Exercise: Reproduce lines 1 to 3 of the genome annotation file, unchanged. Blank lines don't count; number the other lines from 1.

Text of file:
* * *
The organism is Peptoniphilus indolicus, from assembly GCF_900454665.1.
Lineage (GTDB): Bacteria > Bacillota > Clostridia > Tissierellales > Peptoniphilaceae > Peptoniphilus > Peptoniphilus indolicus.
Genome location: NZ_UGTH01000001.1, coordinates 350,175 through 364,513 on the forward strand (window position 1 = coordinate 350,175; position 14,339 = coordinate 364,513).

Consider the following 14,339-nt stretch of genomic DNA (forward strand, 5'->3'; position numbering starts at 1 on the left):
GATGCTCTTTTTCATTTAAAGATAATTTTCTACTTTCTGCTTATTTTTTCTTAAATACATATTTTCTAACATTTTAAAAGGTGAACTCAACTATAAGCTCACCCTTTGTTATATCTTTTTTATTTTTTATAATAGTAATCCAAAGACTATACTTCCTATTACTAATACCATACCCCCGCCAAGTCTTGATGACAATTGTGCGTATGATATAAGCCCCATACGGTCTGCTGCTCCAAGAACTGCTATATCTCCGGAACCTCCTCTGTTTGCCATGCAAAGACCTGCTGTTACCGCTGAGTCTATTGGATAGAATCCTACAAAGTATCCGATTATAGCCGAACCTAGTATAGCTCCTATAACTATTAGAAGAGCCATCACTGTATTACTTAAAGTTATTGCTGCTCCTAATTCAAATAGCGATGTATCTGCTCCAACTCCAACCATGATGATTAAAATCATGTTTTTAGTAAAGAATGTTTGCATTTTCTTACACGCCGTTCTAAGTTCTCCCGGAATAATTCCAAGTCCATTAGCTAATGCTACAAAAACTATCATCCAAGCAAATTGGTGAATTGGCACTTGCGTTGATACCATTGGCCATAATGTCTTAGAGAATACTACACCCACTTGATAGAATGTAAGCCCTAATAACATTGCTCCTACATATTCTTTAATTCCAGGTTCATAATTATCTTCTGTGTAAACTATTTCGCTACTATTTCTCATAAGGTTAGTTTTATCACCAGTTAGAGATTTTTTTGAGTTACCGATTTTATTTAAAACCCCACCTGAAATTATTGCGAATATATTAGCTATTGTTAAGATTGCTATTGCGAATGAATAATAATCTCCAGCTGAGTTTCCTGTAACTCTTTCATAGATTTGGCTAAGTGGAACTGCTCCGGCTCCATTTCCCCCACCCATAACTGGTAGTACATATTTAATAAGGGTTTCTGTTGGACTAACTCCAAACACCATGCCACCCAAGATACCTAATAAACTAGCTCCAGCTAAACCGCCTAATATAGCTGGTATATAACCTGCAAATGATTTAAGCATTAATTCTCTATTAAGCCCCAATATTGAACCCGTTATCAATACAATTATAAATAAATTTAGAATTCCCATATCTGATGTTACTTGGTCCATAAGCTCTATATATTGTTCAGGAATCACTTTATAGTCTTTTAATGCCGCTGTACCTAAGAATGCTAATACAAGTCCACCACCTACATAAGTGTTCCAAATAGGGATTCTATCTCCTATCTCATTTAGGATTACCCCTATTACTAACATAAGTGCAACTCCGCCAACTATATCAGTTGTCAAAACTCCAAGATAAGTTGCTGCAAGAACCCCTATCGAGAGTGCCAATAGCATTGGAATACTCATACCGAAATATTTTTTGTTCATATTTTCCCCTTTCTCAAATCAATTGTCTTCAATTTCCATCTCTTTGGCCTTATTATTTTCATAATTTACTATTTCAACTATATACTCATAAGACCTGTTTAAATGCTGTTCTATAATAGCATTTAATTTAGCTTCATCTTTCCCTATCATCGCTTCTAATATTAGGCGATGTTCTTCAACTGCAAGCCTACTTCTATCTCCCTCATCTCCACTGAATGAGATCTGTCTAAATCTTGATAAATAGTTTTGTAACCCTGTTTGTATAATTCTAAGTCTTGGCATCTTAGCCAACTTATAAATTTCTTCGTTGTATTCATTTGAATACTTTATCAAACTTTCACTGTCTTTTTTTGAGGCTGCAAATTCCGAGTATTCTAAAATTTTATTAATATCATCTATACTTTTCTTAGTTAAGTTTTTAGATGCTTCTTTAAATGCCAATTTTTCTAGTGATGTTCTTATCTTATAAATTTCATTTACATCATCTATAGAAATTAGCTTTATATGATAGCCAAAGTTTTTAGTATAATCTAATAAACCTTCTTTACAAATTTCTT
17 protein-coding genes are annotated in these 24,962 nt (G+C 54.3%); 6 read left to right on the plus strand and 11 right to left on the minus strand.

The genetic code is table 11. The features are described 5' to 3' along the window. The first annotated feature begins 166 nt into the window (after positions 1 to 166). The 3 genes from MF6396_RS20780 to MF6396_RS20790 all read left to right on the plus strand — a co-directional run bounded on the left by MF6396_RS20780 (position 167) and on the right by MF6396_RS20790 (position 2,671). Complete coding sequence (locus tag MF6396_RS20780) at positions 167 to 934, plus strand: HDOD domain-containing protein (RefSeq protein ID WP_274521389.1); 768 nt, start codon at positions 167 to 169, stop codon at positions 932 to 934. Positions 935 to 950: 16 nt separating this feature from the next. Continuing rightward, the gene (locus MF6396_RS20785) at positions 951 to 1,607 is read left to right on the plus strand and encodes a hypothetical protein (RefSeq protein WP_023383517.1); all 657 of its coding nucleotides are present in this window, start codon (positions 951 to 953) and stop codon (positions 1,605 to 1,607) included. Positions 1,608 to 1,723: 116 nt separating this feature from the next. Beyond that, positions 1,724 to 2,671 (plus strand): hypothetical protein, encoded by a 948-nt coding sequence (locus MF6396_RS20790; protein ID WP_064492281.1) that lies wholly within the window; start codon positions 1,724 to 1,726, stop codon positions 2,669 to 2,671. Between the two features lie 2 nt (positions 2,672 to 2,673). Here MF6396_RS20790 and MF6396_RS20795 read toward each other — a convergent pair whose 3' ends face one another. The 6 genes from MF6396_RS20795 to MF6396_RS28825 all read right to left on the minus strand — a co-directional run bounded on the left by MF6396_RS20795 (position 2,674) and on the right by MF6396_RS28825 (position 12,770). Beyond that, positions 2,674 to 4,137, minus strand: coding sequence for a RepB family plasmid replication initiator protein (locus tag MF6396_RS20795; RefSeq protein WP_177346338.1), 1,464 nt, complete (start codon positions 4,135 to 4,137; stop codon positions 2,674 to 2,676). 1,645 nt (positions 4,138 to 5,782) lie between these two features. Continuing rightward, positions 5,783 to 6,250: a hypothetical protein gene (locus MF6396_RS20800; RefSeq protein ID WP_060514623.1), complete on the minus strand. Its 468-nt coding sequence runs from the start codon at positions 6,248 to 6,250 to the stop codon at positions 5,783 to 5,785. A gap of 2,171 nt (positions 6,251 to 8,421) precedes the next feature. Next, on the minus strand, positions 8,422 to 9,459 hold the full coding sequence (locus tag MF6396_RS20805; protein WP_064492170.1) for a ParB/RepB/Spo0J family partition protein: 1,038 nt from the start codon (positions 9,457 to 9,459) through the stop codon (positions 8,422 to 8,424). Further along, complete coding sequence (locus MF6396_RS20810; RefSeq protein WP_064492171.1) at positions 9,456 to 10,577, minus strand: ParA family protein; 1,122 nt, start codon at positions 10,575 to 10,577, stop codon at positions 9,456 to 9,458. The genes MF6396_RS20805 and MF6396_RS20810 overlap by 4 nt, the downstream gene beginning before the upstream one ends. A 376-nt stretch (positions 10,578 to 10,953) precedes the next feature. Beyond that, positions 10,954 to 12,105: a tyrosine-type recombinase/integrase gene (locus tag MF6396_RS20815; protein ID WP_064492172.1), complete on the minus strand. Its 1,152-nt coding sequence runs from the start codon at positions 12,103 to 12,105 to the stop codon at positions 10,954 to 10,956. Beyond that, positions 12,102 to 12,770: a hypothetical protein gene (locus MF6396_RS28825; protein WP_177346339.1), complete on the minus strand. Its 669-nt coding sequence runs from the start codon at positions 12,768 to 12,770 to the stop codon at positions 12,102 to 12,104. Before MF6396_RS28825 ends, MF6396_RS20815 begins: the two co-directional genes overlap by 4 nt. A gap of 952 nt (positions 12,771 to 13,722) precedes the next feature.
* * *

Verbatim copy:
The organism is Peptoniphilus indolicus, from assembly GCF_900454665.1.
Lineage (GTDB): Bacteria > Bacillota > Clostridia > Tissierellales > Peptoniphilaceae > Peptoniphilus > Peptoniphilus indolicus.
Genome location: NZ_UGTH01000001.1, coordinates 350,175 through 364,513 on the forward strand (window position 1 = coordinate 350,175; position 14,339 = coordinate 364,513).